Releases from Lake Okeechobee, which typically happen when the lake is high, were paused through late March. The lake is crucial to flood control.

OKEECHOBEE, Fla. – Lake Okeechobee is on track to start the wet season above 14 feet in June. What does that mean for the coming hurricane season?

Despite the approach of one of the worst hurricane seasons ever predicted, the U.S. Army Corps of Engineers has stopped the large-scale releases from Lake Okeechobee, an effort designed to lower the big lake before the storm season hits.

Colorado State University tropical meteorology Project predicts 23 named storms with 11 hurricanes in 2024. Forecasters predict five of the hurricanes will reach Category 3 or stronger.

The report, released April 4, predicts the highest number of storms forecast since 1996.

The El Nino weather pattern, which brought higher than normal rainfall during Florida’s normal “wet” season is expected to become a La Nina weather pattern, which usually enhances the chance of tropical storms.

Forecasters also point to record warm water temperatures in the Atlantic Ocean, which could increase both the number and severity of storms.

Despite concerns for the increased danger of flooding in the coming hurricane season, the U.S. Army Corps of Engineers (USACE) reverted to the earlier dry season strategy, with no lake releases east to the St. Lucie River and releases to the Caloosa-hatchee River limited to beneficial flow.

In an April 5 media briefing, Major Cory Bell, deputy commander for the USACE Jacksonville District, said lake releases to the Caloosahatchee River and St. Lucie were paused March 30 to give the coastal estuaries a chance to recover. High volume freshwater releases lower the salinity in the estuaries which can damage the ecosystems.

Before March 30, rainfall in the Caloo-sahatchee River basin was sufficient to provide freshwater flow to the river. However, since that date, the area has been dry, Bell explained. He said there was zero flow at the Ortona Lock and W.P. Franklin Lock for several days, This stagnant condition increases the risk of algal blooms.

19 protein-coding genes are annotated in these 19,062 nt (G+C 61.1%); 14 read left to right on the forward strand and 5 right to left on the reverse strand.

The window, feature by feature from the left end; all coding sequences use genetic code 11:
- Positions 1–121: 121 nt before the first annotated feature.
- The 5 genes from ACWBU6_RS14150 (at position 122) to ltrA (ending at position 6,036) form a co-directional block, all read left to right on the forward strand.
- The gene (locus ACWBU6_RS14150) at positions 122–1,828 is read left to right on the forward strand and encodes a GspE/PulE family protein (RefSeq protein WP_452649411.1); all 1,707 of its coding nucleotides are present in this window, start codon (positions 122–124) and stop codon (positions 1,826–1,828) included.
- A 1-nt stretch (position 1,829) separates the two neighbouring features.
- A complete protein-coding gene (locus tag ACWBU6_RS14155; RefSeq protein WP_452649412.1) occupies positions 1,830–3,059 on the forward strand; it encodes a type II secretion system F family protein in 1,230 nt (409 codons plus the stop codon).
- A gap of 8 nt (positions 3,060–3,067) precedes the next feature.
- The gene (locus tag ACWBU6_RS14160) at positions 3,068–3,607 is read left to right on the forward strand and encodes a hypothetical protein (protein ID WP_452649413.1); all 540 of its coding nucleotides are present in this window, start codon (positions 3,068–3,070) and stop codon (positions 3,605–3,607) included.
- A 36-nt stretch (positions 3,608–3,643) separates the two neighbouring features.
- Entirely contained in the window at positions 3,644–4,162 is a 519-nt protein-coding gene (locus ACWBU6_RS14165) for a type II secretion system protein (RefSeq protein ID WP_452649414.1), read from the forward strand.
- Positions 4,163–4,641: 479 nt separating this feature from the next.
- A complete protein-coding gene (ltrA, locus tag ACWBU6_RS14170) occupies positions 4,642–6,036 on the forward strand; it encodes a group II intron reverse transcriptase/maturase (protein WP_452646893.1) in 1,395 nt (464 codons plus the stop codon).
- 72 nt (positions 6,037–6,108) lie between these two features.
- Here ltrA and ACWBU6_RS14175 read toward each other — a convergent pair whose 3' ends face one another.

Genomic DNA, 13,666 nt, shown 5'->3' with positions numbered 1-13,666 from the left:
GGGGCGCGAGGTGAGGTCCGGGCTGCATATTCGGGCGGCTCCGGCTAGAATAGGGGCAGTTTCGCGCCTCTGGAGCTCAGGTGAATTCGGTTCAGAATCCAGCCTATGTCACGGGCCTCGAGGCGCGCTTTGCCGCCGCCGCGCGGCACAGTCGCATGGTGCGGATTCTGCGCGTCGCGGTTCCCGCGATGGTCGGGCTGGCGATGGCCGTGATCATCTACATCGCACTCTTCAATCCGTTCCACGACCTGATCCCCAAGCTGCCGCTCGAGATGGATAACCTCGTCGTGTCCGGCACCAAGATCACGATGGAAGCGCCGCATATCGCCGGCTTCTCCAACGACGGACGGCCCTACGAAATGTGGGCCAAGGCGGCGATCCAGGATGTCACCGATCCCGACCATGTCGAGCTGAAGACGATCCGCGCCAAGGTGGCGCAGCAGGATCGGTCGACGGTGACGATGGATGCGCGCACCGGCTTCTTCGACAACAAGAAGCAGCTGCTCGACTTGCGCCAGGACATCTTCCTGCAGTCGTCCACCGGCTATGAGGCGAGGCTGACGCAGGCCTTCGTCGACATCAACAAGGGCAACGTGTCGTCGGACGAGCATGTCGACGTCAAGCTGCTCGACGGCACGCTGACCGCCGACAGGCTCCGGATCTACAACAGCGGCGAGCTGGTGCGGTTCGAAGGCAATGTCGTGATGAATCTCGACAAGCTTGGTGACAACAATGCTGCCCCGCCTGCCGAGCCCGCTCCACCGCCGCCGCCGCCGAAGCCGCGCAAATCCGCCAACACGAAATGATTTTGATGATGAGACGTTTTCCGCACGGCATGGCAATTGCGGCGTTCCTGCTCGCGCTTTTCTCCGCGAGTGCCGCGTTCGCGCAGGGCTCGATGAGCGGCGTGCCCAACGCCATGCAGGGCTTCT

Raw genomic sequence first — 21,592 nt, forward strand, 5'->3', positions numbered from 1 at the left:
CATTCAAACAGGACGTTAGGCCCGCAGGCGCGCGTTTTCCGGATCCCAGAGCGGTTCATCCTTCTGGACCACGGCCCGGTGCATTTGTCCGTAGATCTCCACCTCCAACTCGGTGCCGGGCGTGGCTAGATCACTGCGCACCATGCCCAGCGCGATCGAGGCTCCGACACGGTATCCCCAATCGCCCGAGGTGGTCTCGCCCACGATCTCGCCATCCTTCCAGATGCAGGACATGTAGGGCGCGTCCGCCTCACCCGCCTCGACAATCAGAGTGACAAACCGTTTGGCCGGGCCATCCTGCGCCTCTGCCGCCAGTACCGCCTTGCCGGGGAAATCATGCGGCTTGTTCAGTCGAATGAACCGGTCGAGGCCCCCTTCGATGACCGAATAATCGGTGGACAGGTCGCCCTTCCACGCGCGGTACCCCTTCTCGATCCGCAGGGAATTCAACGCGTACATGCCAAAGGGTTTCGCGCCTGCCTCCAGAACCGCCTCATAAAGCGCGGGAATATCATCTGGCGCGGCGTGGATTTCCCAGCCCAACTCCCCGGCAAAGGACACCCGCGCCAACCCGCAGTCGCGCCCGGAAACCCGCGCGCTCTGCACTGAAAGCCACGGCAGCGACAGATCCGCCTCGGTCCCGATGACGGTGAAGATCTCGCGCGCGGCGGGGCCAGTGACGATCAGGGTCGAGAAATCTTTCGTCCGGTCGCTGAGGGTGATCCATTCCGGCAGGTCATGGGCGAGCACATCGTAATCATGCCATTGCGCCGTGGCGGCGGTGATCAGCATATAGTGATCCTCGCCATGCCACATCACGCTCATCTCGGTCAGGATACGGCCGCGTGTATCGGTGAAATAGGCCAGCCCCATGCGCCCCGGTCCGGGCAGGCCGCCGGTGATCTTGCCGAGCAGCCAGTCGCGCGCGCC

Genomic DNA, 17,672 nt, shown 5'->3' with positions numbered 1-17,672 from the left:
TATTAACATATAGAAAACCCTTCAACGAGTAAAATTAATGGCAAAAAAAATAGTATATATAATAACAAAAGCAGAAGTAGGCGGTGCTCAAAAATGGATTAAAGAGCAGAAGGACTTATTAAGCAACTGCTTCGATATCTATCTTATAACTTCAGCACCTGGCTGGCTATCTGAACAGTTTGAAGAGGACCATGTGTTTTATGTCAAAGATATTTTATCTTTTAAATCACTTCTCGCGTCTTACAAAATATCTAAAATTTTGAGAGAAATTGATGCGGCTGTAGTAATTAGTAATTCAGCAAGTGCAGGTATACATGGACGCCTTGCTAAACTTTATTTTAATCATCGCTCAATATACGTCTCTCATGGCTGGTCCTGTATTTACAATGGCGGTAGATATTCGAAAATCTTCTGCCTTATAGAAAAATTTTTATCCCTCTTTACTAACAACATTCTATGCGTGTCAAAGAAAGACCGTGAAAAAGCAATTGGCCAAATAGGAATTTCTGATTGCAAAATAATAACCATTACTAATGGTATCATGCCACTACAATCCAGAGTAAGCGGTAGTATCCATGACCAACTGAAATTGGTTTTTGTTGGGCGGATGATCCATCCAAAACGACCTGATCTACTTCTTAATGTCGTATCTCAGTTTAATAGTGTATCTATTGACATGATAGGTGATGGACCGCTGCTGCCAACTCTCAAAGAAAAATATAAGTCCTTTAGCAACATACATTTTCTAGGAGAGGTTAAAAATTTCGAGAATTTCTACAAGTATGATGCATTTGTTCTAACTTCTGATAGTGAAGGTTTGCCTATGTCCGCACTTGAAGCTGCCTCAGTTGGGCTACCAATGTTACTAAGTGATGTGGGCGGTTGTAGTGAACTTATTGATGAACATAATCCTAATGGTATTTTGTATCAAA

Starting April 6, the corps resumed releases to the Caloosahatchee River at a flow rate of 650 cubic feet per second, measured at the W.P. Franklin Lock. During the dry season, the river often needs freshwater flow from Lake O to prevent the salinity level in the estuary from rising too high. The South Florida Water Management District (SFWMD) has set the minimum flow target at the W.P. Franklin Lock at 457 cfs. In the past, Lee County officials have asked for a minimum of 800 to 1, 000 cfs.

Bell said after consulting with SFWMD scientists, as well as Lee County and Sani-bel-Captiva officials, USACE set the target flow rate for the Caloo-sahatchee at the beneficial flow rate 2, 000 cfs, starting April 13. This flow is a combination of local basin runoff and lake releases (if needed). The Franklin Lock is more than 40 miles from the Julian Keen Jr. Lock at Moore Haven, where lake water enters the river. If local basin runoff meets or exceeds the 2, 000 cfs target, no water will be released from Lake O. USACE will not release any lake water to the St. Lucie, Bell said, unless FPL needs lake water for its cooling pond. Some lake water may be released to the St. Lucie Canal if needed for water supply in that basin or to keep the canal at the optimal depth for navigation of 14 feet to 14.5 feet.

South of Lake Okeechobee, flow under the Tamiami Trail was averaging about 1, 800 cfs on April 5, Bell said.

USACE closed the S-12 A and B water control structures on April 1, as required by federal law to protect the nesting area of a sub-population of the Cape Sable Seaside Sparrow.

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Author: amyc